In This Issue
November 2021 - M&V Focus Issue # 9
EVO's IPMVP Non-Routine Events and Adjustments application guide (NRE/A Guide) was used by Amir Kamandlooie, Scott Rouse, and Lucas Oliveira of Energy@Work to verify energy savings during COVID. Non-Routine Adjustment (NRA) Method #2, #6, and #10 were used to help Toronto Hydro verify 16,717,742 kWh across 21 commercial offices from 2017 to December 31, 2020. This article reports results for one of these buildings.
Vilnis Verma explains how clamp-on ultrasonic flow meters were fitted to measure cooling energy as part of a measurement and verification project. Preliminary analysis in the early weeks of the project showed that all was not well: there were big apparent performance swings unrelated to what M&V experts knew was going on in the plant—an interesting case of the importance of the human factor in M&V.
The energy transition calls for rational use of all forms of energy, and resulting energy savings must be credibly validated with recognized Measurement and Verification (M&V) techniques. This is particularly important for projects performed under the Energy Performance Contracting (EPC) business model. Pierre Langlois and Denis Tanguay explain how M&V activities are at the core of energy efficiency projects and discuss the role of M&V in EPC.
Bill Koran presents an interesting application of M&V for a residential building located in Boise, Idaho. He reports on an HVAC system upgrade and explains how he used the ECAM spreadsheet add-in to analyze energy use in the building.
Finally, Denis Tanguay illustrates a sad case where energy savings did not translate into financial savings. The case study presents a ground-source heat pump system installed many years ago. He shows the importance of gathering the appropriate information before installing an energy efficiency measure, during its installation, and during the performance period.
Using EVO's Non-Routine Adjustment (NRA) Methods to Quantify Electricity Savings During the 2020 Pandemic
By Amir Kamandlooie*, Scott Rouse**, and Lucas Oliveira***
Energy@Work is sharing its experience to help unleash the potential for economic energy efficiency (EE) within the commercial office sector. By following EVO's IPMVP Non-Routine Events and Adjustments application guide (NRE/A Guide), we implemented Non-Routine Adjustment (NRA) Method #2, #6, and #10 to help Toronto Hydro verify 16,717,742 kWh across 21 commercial offices from 2017 to December 31, 2020. The avoided electricity savings is equivalent to the average annual electricity use of 1,922 Ontario homes.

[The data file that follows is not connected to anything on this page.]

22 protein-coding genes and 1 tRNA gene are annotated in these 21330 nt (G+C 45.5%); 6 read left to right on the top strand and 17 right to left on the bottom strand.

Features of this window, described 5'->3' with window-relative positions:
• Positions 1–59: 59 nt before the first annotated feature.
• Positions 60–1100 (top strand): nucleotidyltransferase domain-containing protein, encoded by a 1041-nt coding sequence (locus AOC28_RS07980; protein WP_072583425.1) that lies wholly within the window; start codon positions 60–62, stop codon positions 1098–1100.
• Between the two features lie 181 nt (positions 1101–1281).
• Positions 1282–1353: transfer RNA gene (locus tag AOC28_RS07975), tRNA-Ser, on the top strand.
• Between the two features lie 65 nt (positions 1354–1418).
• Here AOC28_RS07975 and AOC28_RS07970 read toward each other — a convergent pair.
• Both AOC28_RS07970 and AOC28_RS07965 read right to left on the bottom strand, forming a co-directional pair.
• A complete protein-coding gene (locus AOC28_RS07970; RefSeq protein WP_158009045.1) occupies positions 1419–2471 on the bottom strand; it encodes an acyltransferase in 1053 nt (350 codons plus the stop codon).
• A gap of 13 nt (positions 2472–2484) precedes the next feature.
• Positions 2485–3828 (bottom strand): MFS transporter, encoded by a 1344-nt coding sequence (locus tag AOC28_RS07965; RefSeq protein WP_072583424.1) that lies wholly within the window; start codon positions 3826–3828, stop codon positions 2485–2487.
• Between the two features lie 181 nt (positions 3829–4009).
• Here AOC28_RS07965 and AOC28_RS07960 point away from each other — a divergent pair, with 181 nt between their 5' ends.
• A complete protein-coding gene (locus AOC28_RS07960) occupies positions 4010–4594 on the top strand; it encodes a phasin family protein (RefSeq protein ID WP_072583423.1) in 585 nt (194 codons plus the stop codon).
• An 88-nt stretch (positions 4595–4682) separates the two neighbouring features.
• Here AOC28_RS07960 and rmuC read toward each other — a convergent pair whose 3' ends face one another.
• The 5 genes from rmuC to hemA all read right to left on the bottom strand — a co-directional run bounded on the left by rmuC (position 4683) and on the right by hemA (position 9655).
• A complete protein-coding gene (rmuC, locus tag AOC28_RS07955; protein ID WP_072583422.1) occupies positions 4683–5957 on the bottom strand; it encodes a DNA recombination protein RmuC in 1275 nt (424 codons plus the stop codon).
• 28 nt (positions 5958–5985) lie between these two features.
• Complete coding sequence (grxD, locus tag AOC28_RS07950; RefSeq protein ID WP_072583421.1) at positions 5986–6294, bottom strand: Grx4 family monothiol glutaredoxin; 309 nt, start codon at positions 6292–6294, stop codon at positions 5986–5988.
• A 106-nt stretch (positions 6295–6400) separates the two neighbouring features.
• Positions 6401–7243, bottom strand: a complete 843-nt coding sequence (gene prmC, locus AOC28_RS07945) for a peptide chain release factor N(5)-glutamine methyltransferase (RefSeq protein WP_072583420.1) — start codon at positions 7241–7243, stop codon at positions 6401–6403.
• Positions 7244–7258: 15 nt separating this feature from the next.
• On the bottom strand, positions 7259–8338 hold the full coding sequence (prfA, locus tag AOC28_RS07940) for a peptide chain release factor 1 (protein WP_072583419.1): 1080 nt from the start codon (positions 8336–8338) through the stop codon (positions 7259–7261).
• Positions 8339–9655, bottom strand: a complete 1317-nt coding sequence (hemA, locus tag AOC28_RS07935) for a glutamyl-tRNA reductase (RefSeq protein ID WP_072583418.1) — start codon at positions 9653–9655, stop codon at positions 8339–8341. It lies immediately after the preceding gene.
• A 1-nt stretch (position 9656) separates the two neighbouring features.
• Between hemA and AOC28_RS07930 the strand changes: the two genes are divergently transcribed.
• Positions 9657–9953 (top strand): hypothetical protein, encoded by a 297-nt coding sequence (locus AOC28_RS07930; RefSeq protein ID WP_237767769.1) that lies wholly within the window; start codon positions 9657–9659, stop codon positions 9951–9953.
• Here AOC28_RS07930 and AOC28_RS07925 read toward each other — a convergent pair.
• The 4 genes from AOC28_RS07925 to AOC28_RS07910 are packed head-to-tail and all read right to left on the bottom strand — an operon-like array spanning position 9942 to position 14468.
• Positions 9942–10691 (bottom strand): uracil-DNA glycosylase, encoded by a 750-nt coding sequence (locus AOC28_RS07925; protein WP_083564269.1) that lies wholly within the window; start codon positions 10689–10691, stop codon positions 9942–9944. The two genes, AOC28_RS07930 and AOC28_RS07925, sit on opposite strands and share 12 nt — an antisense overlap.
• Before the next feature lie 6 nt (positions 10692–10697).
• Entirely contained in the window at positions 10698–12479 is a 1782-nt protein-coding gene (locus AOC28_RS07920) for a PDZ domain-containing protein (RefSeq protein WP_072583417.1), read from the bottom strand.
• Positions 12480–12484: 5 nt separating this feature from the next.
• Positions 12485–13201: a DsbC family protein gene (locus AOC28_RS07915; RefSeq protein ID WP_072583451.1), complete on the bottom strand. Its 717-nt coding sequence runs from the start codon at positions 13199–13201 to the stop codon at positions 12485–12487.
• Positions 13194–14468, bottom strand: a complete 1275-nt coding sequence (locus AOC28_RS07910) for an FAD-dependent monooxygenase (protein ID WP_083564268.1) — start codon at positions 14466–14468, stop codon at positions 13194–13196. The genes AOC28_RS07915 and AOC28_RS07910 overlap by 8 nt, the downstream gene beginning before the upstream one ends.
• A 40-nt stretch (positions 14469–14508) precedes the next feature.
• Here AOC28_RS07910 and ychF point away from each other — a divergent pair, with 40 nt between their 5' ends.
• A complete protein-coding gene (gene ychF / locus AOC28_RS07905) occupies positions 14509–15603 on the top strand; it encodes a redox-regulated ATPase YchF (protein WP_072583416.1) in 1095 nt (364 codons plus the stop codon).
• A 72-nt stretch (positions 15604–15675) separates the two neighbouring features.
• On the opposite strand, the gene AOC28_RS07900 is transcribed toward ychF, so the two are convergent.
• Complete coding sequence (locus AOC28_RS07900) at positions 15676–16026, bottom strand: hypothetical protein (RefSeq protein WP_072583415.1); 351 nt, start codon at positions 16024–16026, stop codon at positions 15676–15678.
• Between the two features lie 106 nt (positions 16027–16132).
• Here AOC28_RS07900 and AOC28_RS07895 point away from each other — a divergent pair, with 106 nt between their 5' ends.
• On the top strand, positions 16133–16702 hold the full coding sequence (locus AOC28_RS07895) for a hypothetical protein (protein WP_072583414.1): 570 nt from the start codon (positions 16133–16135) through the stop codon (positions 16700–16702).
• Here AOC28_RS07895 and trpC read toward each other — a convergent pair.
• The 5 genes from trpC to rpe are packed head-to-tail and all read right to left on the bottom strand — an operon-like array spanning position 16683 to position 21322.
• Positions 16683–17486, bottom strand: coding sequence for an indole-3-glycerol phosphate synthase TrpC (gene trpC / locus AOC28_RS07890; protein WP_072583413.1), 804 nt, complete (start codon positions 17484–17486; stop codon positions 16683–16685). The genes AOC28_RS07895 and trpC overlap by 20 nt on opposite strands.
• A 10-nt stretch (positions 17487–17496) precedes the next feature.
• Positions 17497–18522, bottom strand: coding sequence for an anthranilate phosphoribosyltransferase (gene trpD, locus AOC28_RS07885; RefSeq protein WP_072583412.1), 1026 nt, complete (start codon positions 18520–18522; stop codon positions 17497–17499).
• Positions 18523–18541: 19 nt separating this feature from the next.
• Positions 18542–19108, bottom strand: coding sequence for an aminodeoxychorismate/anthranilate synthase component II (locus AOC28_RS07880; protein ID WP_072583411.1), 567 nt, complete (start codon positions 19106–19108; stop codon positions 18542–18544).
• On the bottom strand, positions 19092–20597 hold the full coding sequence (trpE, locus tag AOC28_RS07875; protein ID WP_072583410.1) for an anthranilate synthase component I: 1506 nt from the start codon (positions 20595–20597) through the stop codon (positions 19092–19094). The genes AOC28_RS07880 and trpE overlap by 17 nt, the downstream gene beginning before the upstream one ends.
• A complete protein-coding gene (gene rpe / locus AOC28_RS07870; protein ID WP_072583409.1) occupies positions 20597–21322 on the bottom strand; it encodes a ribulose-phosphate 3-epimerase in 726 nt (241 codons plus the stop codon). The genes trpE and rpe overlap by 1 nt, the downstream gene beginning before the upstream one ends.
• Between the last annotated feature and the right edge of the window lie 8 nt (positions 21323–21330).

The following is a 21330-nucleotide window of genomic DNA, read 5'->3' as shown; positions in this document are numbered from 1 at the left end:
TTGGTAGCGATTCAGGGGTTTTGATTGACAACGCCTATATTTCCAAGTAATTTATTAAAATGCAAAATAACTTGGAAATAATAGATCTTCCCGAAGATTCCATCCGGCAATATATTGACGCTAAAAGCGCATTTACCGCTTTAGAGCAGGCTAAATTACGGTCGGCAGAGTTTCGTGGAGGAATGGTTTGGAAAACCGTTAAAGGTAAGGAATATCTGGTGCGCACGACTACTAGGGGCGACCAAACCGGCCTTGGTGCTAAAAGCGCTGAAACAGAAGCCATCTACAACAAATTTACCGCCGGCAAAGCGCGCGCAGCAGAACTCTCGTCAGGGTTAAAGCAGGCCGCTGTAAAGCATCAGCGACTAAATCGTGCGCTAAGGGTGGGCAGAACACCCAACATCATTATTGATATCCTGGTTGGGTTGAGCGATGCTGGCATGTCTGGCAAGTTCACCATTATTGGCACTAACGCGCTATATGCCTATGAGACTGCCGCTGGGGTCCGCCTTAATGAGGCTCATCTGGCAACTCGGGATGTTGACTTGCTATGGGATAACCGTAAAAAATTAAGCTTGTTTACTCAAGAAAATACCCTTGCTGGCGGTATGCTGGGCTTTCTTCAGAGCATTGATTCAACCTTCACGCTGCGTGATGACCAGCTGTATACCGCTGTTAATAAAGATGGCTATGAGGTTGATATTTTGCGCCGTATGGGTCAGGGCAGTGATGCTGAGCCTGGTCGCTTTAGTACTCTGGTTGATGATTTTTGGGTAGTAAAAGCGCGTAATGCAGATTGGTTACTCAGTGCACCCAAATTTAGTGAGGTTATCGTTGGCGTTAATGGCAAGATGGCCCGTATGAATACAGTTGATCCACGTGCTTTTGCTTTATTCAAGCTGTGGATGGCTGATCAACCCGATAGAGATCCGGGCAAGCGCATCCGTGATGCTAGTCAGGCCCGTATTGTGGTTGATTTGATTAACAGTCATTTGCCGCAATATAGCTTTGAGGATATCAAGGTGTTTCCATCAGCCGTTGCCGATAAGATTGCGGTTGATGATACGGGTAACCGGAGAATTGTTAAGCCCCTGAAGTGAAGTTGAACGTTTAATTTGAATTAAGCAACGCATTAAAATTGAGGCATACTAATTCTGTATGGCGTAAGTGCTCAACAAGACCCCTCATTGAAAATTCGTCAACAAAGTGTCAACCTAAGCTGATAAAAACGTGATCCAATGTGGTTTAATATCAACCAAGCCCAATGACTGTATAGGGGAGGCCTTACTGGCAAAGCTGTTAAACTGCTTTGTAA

Heat Meters Using Ultrasonic Flow Measurement
By Vilnis Verma *
Clamp-on ultrasonic flow meters are tricky things to deploy and I always get a sinking feeling when somebody says they’re going to use them. In this case they were fitted to measure cooling energy as part of a measurement and verification project. Provisional analysis in the early weeks of the project showed that all was not well: there were big apparent swings in performance, which were unrelated to what we knew was going on on the plant.
Measurement & Verification: At the Core of Energy Performance Contracting
By Pierre Langlois* and Denis Tanguay**
For decades, specialists worldwide have estimated cost-effective investments in energy efficiency (EE) in billions of dollars annually. Yet only a fraction of this vast potential has been exploited. The EPC business model, implemented by ESCOs, has long been identified as a method to deliver the large-scale implementation of EE projects. Since an EPC implies that the remuneration of an ESCO will be tied in some ways to the performance of the implemented projects, it requires that parties involved have a high level of trust in the information on which the payments are based. To create such confidence in EPCs, building owners and financiers need some hardcore evidence of their benefits. EPC is an innovative EE projects implementation scheme where M&V plays a crucial role in demonstrating that energy savings will be sufficient to meet project costs.
Energy Savings from New HVAC with Variable Flow and Capacity, and Higher SEER, at a home near Boise, Idaho, USA
By Bill Koran*
The residence is a new home first occupied in November 2019. The original HVAC met the 2018 International Energy Code. The home was setup for two zones—downstairs and upstairs—with zone valves controlling which zone received airflow based on the call from the thermostats. The fixed capacity heating and cooling system maintained space temperature setpoints. The challenge of satisfying two dissimilar zones with single-capacity equipment resulted in issues with supply air temperatures in both heating and cooling. It also resulted in very high noise levels in the smaller zone when it was calling for heating or cooling. Also of great importance, the system often operated outside of its specification limits for temperature rise in the furnace.
Not all Savings are Created Equal
By Denis Tanguay*
When you decide to install an energy efficiency measure in a facility, you must make several hypotheses concerning the equipment performance and prospective scenarios on energy prices and their escalation rates. But these are assumptions, and as such, they do not always materialize. The equipment may not perform as expected. And energy prices may take some unexpected directions. Hence the necessity for inherent risk management.